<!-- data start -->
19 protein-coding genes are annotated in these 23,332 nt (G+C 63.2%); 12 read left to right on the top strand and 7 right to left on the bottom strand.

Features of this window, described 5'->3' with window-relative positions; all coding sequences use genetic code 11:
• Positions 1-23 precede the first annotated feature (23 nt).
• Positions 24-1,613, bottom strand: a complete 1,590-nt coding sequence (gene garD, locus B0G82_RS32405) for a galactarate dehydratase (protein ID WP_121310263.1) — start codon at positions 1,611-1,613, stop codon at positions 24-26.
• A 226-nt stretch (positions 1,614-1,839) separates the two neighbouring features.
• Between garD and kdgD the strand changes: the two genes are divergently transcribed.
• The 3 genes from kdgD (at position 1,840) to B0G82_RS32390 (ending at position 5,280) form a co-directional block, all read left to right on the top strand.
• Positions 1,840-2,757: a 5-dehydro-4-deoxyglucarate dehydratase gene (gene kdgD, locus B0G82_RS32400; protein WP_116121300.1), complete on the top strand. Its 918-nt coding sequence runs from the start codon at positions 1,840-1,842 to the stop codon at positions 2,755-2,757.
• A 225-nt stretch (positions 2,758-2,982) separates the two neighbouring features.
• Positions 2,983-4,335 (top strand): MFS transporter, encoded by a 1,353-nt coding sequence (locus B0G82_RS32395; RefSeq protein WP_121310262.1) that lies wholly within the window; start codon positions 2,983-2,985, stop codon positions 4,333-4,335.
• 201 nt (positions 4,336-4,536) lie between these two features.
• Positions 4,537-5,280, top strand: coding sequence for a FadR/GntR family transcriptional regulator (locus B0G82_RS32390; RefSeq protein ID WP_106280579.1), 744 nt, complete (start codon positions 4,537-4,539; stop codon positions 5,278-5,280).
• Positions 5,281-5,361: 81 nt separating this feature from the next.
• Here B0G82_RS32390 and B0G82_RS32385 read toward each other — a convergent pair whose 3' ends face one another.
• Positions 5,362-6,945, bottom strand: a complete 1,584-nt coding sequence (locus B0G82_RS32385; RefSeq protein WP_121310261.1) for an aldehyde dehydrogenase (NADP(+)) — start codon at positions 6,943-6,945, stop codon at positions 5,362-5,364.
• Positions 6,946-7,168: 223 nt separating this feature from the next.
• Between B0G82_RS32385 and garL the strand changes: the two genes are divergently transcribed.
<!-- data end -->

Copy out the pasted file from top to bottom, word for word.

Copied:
19 protein-coding genes are annotated in these 23,332 nt (G+C 63.2%); 12 read left to right on the top strand and 7 right to left on the bottom strand.

Features of this window, described 5'->3' with window-relative positions; all coding sequences use genetic code 11:
• Positions 1-23 precede the first annotated feature (23 nt).
• Positions 24-1,613, bottom strand: a complete 1,590-nt coding sequence (gene garD, locus B0G82_RS32405) for a galactarate dehydratase (protein ID WP_121310263.1) — start codon at positions 1,611-1,613, stop codon at positions 24-26.
• A 226-nt stretch (positions 1,614-1,839) separates the two neighbouring features.
• Between garD and kdgD the strand changes: the two genes are divergently transcribed.
• The 3 genes from kdgD (at position 1,840) to B0G82_RS32390 (ending at position 5,280) form a co-directional block, all read left to right on the top strand.
• Positions 1,840-2,757: a 5-dehydro-4-deoxyglucarate dehydratase gene (gene kdgD, locus B0G82_RS32400; protein WP_116121300.1), complete on the top strand. Its 918-nt coding sequence runs from the start codon at positions 1,840-1,842 to the stop codon at positions 2,755-2,757.
• A 225-nt stretch (positions 2,758-2,982) separates the two neighbouring features.
• Positions 2,983-4,335 (top strand): MFS transporter, encoded by a 1,353-nt coding sequence (locus B0G82_RS32395; RefSeq protein WP_121310262.1) that lies wholly within the window; start codon positions 2,983-2,985, stop codon positions 4,333-4,335.
• 201 nt (positions 4,336-4,536) lie between these two features.
• Positions 4,537-5,280, top strand: coding sequence for a FadR/GntR family transcriptional regulator (locus B0G82_RS32390; RefSeq protein ID WP_106280579.1), 744 nt, complete (start codon positions 4,537-4,539; stop codon positions 5,278-5,280).
• Positions 5,281-5,361: 81 nt separating this feature from the next.
• Here B0G82_RS32390 and B0G82_RS32385 read toward each other — a convergent pair whose 3' ends face one another.
• Positions 5,362-6,945, bottom strand: a complete 1,584-nt coding sequence (locus B0G82_RS32385; RefSeq protein WP_121310261.1) for an aldehyde dehydrogenase (NADP(+)) — start codon at positions 6,943-6,945, stop codon at positions 5,362-5,364.
• Positions 6,946-7,168: 223 nt separating this feature from the next.
• Between B0G82_RS32385 and garL the strand changes: the two genes are divergently transcribed.